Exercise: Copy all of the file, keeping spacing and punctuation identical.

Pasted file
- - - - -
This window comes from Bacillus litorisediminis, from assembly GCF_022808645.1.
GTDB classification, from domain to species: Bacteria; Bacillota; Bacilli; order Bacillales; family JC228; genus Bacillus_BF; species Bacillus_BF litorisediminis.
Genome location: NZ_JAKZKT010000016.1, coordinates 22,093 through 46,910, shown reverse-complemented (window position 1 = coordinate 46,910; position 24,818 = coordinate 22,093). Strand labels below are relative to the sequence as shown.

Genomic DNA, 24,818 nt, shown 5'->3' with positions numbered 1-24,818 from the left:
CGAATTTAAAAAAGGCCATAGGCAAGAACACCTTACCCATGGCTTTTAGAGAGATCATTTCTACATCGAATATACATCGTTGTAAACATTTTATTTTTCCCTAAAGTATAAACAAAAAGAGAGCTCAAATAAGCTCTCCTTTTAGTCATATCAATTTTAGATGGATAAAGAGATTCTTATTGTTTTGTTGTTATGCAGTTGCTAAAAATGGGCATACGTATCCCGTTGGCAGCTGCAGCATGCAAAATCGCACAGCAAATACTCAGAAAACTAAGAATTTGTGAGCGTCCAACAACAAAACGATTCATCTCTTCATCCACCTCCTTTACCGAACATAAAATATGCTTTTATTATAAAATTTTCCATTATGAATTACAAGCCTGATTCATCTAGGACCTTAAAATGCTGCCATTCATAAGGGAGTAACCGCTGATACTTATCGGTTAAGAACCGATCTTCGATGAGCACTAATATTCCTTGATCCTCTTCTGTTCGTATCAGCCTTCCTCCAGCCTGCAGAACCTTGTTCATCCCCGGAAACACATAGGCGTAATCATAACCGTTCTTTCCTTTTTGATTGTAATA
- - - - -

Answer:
This window comes from Bacillus litorisediminis, from assembly GCF_022808645.1.
GTDB classification, from domain to species: Bacteria; Bacillota; Bacilli; order Bacillales; family JC228; genus Bacillus_BF; species Bacillus_BF litorisediminis.
Genome location: NZ_JAKZKT010000016.1, coordinates 22,093 through 46,910, shown reverse-complemented (window position 1 = coordinate 46,910; position 24,818 = coordinate 22,093). Strand labels below are relative to the sequence as shown.

Genomic DNA, 24,818 nt, shown 5'->3' with positions numbered 1-24,818 from the left:
CGAATTTAAAAAAGGCCATAGGCAAGAACACCTTACCCATGGCTTTTAGAGAGATCATTTCTACATCGAATATACATCGTTGTAAACATTTTATTTTTCCCTAAAGTATAAACAAAAAGAGAGCTCAAATAAGCTCTCCTTTTAGTCATATCAATTTTAGATGGATAAAGAGATTCTTATTGTTTTGTTGTTATGCAGTTGCTAAAAATGGGCATACGTATCCCGTTGGCAGCTGCAGCATGCAAAATCGCACAGCAAATACTCAGAAAACTAAGAATTTGTGAGCGTCCAACAACAAAACGATTCATCTCTTCATCCACCTCCTTTACCGAACATAAAATATGCTTTTATTATAAAATTTTCCATTATGAATTACAAGCCTGATTCATCTAGGACCTTAAAATGCTGCCATTCATAAGGGAGTAACCGCTGATACTTATCGGTTAAGAACCGATCTTCGATGAGCACTAATATTCCTTGATCCTCTTCTGTTCGTATCAGCCTTCCTCCAGCCTGCAGAACCTTGTTCATCCCCGGAAACACATAGGCGTAATCATAACCGTTCTTTCCTTTTTGATTGTAATA